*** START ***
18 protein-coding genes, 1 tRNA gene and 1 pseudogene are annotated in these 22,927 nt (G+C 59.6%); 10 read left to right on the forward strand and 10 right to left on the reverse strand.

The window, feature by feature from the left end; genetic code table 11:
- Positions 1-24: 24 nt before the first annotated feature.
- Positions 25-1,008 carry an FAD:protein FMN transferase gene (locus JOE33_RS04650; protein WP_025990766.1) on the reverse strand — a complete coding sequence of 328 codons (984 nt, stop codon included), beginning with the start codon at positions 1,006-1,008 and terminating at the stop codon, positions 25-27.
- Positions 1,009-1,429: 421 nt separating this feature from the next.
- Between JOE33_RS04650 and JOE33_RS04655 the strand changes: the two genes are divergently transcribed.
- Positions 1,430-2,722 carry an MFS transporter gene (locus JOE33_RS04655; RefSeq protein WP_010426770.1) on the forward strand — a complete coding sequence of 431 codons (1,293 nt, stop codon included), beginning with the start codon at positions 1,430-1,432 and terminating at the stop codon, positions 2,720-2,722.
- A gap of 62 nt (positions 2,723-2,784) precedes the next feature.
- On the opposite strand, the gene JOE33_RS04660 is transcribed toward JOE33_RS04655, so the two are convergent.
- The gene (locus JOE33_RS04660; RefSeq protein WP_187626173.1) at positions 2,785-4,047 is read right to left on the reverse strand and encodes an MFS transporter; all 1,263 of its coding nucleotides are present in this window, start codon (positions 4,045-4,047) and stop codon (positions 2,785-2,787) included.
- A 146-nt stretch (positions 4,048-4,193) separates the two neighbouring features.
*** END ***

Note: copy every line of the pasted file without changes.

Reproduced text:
18 protein-coding genes, 1 tRNA gene and 1 pseudogene are annotated in these 22,927 nt (G+C 59.6%); 10 read left to right on the forward strand and 10 right to left on the reverse strand.

The window, feature by feature from the left end; genetic code table 11:
- Positions 1-24: 24 nt before the first annotated feature.
- Positions 25-1,008 carry an FAD:protein FMN transferase gene (locus JOE33_RS04650; protein WP_025990766.1) on the reverse strand — a complete coding sequence of 328 codons (984 nt, stop codon included), beginning with the start codon at positions 1,006-1,008 and terminating at the stop codon, positions 25-27.
- Positions 1,009-1,429: 421 nt separating this feature from the next.
- Between JOE33_RS04650 and JOE33_RS04655 the strand changes: the two genes are divergently transcribed.
- Positions 1,430-2,722 carry an MFS transporter gene (locus JOE33_RS04655; RefSeq protein WP_010426770.1) on the forward strand — a complete coding sequence of 431 codons (1,293 nt, stop codon included), beginning with the start codon at positions 1,430-1,432 and terminating at the stop codon, positions 2,720-2,722.
- A gap of 62 nt (positions 2,723-2,784) precedes the next feature.
- On the opposite strand, the gene JOE33_RS04660 is transcribed toward JOE33_RS04655, so the two are convergent.
- The gene (locus JOE33_RS04660; RefSeq protein WP_187626173.1) at positions 2,785-4,047 is read right to left on the reverse strand and encodes an MFS transporter; all 1,263 of its coding nucleotides are present in this window, start codon (positions 4,045-4,047) and stop codon (positions 2,785-2,787) included.
- A 146-nt stretch (positions 4,048-4,193) separates the two neighbouring features.